1. The provision of the judgment dismissing, as to certain of
the defendants, the complaint in a suit to restrain alleged
violations of the Sherman Act is here affirmed by an equally
divided Court. P. 321 U. S.
2. A distributor of a trademarked article in interstate commerce
may not limit by agreement, express or implied, the price at which
or the persons to whom its purchaser may resell, except as
authorized by the Miller-Tydings Act. P. 321 U. S.
3. The evidence in this case supports the District Court's
finding of a combination and conspiracy between the Soft-Lite
company (a distributor of trademarked pink-tinted ophthalmic
lenses) and wholesalers to maintain resale prices through a
distribution system in violation of the Sherman Act. On review of
its decree, held:
(a) The order of the District Court directing cancellation of
Soft-Lite's arrangements with wholesalers and cessation of
systematic price suggestions was justified by the findings. P.
321 U. S.
Whether the conspiracy and combination was achieved by agreement
or by acquiescence of the wholesalers, coupled with assistance in
effectuating its purpose, is immaterial.
(b) Clauses of the decree which hold null and void certain
resale price maintenance contracts entered into by Soft-Lite and
wholesalers subsequent to the Miller-Tydings Act, and which forbid
enforcement of such contracts and the execution of any others for
six months after notice of cancellation, are justified in view of
the illegality of the distribution system previously existing and
because the contracts in respect of a portion of the resales are
not immunized by the Act. P. 321 U. S.
Equity has power to eradicate the evils of a condemned scheme by
prohibition of the use of admittedly valid parts of an invalid
Page 321 U. S. 708
(c) Provisions of the decree giving representatives of the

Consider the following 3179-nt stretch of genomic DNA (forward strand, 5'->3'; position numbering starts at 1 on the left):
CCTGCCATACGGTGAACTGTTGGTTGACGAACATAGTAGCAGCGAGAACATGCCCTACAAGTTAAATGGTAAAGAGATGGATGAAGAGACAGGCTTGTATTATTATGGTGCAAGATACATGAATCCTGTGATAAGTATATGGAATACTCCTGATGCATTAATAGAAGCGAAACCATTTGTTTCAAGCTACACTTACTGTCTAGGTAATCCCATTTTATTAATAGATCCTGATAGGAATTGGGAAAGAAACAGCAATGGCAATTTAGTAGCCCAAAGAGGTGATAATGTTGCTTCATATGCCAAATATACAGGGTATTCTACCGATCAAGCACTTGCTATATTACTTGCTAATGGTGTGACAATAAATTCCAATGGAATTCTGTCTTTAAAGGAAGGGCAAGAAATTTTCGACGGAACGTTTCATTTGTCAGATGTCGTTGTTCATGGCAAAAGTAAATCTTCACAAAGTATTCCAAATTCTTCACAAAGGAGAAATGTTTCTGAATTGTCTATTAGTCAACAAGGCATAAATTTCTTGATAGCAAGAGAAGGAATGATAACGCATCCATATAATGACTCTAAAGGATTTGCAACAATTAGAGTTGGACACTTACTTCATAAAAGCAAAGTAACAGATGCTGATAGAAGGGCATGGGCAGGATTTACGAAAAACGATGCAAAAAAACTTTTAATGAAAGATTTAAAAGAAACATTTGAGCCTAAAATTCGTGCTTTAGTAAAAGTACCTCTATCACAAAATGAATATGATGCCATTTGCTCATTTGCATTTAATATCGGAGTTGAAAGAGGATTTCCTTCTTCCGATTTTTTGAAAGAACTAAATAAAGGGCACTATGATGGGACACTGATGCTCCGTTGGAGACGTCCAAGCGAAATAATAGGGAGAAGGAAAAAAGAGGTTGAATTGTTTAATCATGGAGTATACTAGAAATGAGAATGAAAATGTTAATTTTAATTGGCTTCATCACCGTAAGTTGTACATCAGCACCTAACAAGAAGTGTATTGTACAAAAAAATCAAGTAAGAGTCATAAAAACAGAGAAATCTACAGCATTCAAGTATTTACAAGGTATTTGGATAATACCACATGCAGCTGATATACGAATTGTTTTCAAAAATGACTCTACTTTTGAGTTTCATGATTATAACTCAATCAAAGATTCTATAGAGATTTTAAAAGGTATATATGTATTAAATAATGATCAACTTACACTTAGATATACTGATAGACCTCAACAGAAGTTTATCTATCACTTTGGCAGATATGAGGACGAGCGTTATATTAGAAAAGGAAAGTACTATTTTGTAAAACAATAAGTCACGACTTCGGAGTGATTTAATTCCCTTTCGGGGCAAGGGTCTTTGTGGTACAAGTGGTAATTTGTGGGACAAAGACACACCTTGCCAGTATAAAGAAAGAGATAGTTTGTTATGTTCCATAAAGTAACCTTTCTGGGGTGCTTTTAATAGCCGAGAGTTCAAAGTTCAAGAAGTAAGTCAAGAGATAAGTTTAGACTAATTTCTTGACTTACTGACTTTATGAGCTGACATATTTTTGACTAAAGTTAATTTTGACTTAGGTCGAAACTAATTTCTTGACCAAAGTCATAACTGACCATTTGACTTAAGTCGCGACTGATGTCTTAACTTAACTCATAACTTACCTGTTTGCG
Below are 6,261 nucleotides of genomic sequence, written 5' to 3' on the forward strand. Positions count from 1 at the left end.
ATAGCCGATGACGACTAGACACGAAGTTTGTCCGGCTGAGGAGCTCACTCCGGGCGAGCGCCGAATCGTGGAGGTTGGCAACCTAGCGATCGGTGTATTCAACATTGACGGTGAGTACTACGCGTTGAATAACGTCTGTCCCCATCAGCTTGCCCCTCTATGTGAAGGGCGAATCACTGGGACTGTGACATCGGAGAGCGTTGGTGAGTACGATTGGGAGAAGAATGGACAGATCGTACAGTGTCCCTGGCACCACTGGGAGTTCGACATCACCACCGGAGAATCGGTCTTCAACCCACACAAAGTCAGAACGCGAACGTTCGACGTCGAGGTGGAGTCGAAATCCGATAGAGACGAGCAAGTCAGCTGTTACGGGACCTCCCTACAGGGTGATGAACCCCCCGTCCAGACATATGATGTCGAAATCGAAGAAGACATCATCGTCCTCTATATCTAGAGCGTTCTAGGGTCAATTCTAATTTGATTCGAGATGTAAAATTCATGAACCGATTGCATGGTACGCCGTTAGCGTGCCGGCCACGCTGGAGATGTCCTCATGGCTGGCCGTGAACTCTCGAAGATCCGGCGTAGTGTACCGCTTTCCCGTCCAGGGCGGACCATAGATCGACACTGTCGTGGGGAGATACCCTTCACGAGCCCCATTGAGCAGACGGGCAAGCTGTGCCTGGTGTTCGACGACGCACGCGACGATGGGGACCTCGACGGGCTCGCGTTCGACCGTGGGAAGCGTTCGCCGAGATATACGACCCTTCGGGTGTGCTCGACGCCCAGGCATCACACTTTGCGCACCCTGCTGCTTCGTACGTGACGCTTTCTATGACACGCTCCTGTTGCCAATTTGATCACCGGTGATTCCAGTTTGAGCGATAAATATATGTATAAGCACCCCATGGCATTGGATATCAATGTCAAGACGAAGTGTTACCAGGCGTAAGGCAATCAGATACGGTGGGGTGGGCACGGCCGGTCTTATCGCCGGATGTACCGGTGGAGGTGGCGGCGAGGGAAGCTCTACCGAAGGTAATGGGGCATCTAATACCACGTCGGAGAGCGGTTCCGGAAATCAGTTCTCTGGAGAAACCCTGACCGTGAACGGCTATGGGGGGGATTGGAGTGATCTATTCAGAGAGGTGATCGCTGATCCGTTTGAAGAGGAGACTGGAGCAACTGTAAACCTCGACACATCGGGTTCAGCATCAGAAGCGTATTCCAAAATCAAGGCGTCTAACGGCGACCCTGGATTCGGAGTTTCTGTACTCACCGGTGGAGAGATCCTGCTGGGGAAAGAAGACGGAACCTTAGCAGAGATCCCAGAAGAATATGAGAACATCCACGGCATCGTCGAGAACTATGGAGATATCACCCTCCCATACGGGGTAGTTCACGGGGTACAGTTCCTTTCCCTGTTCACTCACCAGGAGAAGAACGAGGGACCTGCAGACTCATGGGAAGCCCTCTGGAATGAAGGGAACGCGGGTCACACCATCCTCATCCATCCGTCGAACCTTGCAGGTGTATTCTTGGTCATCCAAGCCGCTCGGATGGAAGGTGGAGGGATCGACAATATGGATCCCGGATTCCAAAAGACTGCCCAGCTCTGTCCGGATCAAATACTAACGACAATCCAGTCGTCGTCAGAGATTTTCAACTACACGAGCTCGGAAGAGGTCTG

Department of Justice certain broad visitatorial powers, as
construed by this Court, were within the power and discretion of
the District Court. P. 321 U. S.
(d) A provision of the decree directing the defendants to
submit, on the written request of the Department of Justice, such
reports in writing "with respect to any of the matters continued in
this judgment" as may be necessary to enforce it is too indefinite
for judicial enforcement, and therefore inappropriate. Pp.
321 U.S. 725
, 321 U. S.
(e) The Government's requests that the decree require Soft-Lite
to sell its product to any person offering to pay cash therefor,
and that the prohibition against Soft-Lite's systematically
suggesting resale prices and its execution of resale price
maintenance contracts under the Miller-Tydings Act be made
permanent, are denied. P. 321 U. S.
modified and affirmed.
Cross-appeals from a decree which, in a suit to restrain alleged
violations of the Sherman Act, dismissed the complaint as to
certain of the defendants and gave injunctive relief against
MR. JUSTICE REED delivered the opinion of the Court.
The United States of America brought suit in the District Court
for the Southern District of New York against the Bausch & Lomb
Optical Company, a corporation, and the Soft-Lite Lens Company,
Inc., and several of the chief officers of each, to restrain
violations of the Sherman Act. Jurisdiction was conferred on the
trial court by Section 4 of the Act, 15 U.S.C. § 4, and upon this
Court by Section 2 of the
Page 321 U. S. 709
Act of February 11, 1903, 15 U.S.C. § 29, and Judicial Code §
The complaint alleged that Bausch & Lomb and Soft-Lite and
their officers contracted, combined, and conspired to restrain
trade in pink tinted lenses for eyeglasses, contrary to Sections 1
and 3 of the Sherman Act. [Footnote
] The allegations of the complaint were upheld by the trial
court as to Soft-Lite and certain of its officers and dismissed as
to Bausch & Lomb and its officers. United States v. Bausch
& Lomb Optical Co., 45 F.
The findings and opinion upon which the decree is molded show
that Soft-Lite is the sole distributor of pink
Page 321 U. S. 710
tinted lenses under the trade name "Softlite." Their plan of
dealing follows. As no patents or secret processes are relied upon,
and as Soft-Lite limits itself to distribution only, the tradename,
salesmanship, and business experience of Soft-Lite are the
qualities upon which it must primarily depend for its profits as a
distributor. Soft-Lite buys its lenses from Bausch & Lomb. It
sells to wholesalers, who in turn sell to retailers, who in turn